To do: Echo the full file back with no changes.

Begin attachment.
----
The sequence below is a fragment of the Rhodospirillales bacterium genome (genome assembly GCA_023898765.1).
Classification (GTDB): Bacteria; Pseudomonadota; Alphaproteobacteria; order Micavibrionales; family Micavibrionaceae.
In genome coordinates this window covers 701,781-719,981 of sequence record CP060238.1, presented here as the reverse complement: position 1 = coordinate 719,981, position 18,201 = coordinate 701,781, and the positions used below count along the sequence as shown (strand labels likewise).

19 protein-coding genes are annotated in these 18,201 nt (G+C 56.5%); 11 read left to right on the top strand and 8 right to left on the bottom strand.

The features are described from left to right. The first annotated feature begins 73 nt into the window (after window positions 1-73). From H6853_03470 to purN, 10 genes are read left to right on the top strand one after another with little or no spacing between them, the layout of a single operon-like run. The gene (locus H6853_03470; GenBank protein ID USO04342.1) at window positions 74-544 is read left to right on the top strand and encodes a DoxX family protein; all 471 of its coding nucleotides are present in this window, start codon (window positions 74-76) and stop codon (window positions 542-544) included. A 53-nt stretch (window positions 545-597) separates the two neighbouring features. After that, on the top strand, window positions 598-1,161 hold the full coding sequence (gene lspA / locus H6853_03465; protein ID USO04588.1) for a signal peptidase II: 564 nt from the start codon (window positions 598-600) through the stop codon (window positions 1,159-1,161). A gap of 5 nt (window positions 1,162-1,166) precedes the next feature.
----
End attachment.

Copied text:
The sequence below is a fragment of the Rhodospirillales bacterium genome (genome assembly GCA_023898765.1).
Classification (GTDB): Bacteria; Pseudomonadota; Alphaproteobacteria; order Micavibrionales; family Micavibrionaceae.
In genome coordinates this window covers 701,781-719,981 of sequence record CP060238.1, presented here as the reverse complement: position 1 = coordinate 719,981, position 18,201 = coordinate 701,781, and the positions used below count along the sequence as shown (strand labels likewise).

19 protein-coding genes are annotated in these 18,201 nt (G+C 56.5%); 11 read left to right on the top strand and 8 right to left on the bottom strand.

The features are described from left to right. The first annotated feature begins 73 nt into the window (after window positions 1-73). From H6853_03470 to purN, 10 genes are read left to right on the top strand one after another with little or no spacing between them, the layout of a single operon-like run. The gene (locus H6853_03470; GenBank protein ID USO04342.1) at window positions 74-544 is read left to right on the top strand and encodes a DoxX family protein; all 471 of its coding nucleotides are present in this window, start codon (window positions 74-76) and stop codon (window positions 542-544) included. A 53-nt stretch (window positions 545-597) separates the two neighbouring features. After that, on the top strand, window positions 598-1,161 hold the full coding sequence (gene lspA / locus H6853_03465; protein ID USO04588.1) for a signal peptidase II: 564 nt from the start codon (window positions 598-600) through the stop codon (window positions 1,159-1,161). A gap of 5 nt (window positions 1,162-1,166) precedes the next feature.